33. John from CA says:
    Your comment is awaiting moderation.
    February 4, 2011 at 10:32 am

    :(

    not sure where all the italics came from but I’ll be more careful next time. I also included a stupid error, their s/b they’re in the last para.

    [Reply: Thanks, fixed. It's a WordPress glitch that sometimes happens. ~dbs, mod.]

  34. John from CA says:
    February 4, 2011 at 10:38 am

    [Reply: Thanks, fixed. It's a WordPress glitch that sometimes happens. ~dbs, mod.]
    =======

    The pet peeves from the doog post should be integrated on the Test page and the Test page perhaps renamed to something more specific to eliminate the errors for mod.

    I’d be happy to help with this and can extend the special character set to make it easier for the community. Let me know if you’d like the input.

    My favorite site as I multitask all day and half the night.

    Best and thanks!!!
    John

  35. vukcevic says:

    “I’ve done some research into this area. The map is indeed wrong.”

    Just to pick on some details:
    I’ve also done some reasearch into some of this area. Your map is still wrong (while the Rudels map is a good one):
    The Barents Sea branch of the Atlantic inflow to the Arctic cools within the Barents Sea and not within the Arctic Ocean, and it is considerably colder than the Fram Strait branch as they meet north of the St. Anna Trough.

    Regards,
    Vidar

  36. “This is the first time the impact of a North Atlantic underwater ridge on the ocean circulation system was tested in a mid-Pliocene experiment,”

    Would all scientists everywhere quit calling computer model runs “Experiments”

    Experiments are when you test something in the real world.

    Running a computer model is just saying, “If my model is correct, what would happen?” That is forming a hypothesis which might be testable. It is NOT the test itself.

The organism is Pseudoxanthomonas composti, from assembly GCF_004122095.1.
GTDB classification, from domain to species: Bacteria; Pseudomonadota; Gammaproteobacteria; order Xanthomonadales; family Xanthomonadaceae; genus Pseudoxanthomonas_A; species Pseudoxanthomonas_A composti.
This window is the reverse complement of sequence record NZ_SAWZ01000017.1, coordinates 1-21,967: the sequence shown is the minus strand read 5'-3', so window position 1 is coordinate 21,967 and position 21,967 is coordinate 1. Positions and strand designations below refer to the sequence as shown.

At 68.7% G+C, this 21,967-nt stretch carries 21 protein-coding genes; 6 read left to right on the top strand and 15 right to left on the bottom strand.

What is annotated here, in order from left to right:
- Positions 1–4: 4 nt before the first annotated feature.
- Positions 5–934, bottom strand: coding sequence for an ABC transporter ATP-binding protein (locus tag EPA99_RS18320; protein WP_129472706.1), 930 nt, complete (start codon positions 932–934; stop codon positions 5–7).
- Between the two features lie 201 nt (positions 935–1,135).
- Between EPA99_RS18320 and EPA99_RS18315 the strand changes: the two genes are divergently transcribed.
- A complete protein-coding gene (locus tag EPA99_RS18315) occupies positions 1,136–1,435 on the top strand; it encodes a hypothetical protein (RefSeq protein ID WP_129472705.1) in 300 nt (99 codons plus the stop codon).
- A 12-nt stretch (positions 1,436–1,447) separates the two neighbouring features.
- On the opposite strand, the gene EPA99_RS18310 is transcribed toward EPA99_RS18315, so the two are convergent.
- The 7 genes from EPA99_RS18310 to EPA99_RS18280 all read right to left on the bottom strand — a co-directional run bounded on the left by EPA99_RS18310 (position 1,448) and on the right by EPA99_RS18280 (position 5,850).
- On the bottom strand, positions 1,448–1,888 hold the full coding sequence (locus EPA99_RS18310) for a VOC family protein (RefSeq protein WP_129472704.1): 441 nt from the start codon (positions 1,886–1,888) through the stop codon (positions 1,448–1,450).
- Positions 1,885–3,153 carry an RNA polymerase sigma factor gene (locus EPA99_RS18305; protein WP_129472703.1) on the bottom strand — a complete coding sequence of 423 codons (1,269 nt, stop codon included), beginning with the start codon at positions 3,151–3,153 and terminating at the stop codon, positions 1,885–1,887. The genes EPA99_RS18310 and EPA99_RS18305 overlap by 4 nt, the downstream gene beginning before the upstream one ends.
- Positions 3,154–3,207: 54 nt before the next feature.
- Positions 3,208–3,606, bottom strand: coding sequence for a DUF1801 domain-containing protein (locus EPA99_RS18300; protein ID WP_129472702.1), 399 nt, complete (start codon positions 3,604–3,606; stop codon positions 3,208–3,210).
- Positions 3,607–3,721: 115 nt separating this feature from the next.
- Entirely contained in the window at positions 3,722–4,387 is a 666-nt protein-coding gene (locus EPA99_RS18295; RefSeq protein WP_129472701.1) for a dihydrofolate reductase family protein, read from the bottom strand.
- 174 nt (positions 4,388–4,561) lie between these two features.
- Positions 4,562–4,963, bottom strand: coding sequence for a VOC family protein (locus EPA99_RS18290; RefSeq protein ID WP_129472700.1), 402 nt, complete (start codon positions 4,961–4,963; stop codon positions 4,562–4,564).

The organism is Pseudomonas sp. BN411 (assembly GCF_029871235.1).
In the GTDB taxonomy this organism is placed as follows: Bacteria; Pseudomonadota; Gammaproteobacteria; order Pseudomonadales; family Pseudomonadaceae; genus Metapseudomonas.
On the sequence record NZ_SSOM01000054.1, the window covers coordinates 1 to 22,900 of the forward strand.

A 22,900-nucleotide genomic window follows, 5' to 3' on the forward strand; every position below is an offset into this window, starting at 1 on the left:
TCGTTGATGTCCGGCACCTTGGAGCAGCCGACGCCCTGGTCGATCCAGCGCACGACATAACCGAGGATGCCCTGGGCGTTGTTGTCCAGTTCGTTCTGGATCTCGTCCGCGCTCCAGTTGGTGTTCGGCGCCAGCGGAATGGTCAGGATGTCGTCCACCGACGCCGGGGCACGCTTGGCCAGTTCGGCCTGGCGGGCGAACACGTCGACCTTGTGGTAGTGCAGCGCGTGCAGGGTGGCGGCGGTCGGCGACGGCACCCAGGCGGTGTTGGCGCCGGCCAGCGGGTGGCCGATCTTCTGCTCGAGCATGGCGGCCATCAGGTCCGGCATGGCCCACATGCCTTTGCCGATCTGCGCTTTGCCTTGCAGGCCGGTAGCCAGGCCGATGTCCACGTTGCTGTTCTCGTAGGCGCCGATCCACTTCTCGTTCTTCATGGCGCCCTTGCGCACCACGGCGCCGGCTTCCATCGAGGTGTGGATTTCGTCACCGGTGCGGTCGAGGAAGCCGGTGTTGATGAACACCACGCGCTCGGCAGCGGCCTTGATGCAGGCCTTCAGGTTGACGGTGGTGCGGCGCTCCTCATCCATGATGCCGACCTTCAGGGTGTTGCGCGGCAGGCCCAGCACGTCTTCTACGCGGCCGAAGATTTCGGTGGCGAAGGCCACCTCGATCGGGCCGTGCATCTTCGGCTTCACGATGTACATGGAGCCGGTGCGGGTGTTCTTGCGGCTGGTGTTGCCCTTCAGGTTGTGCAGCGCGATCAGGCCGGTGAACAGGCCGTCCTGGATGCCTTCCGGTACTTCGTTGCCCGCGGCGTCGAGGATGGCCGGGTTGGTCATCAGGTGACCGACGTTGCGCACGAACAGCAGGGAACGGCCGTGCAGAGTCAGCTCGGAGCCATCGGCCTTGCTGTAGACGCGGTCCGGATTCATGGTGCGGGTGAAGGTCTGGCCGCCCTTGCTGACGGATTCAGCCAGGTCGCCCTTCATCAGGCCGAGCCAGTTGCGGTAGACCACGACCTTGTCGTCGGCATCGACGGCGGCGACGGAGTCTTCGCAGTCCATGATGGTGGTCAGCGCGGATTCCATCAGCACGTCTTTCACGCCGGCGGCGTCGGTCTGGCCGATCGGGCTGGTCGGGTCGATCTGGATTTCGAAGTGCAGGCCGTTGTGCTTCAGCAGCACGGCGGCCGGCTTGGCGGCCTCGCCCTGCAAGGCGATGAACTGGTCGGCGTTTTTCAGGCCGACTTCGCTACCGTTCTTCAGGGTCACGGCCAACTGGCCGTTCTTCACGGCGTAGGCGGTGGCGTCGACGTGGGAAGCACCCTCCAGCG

37. From USGS:-

    “An underwater ridge can trap the flow of cold, dense water
    “at the bottom of the ocean.
    “Without the ridge,
    “deepwater can flow freely and
    “speed up the ocean circulation pattern,
    “which generally
    “increases the flow of warm surface water.

    So, it appears to me that we have this large mass of cold, dense water at the bottom of the ocean, presumably with warm water freely flowing on top.
    Then, God removes the ridge.
    Wouldn’t the immediate effect of that be to add cold, dense water to warm (perhaps not-so-dense) water?

    Now, if I try that in a glass, the warm water on top becomes cooler, and the water at the bottom becomes warmer.
    So my attempt to replicate the experiment failed,
    instead of “increasing the flow of warm water”,
    I actually increased the flow of cold water.

    Could someone please tell me how I went wrong?

  38. “U.S. Geological Survey scientists looked back 3 million years, to the mid-Pliocene warm period, and studied the influence of the North Atlantic Ocean’s Greenland-Scotland Ridge on surface water temperature.”

    Someone help me, I know that 3mm years is a blink of the eye geologically, but how do we know what ocean ridge contours have been from 3mm years ago to now? Could they have changed much over that period?

  39. Peter Melia: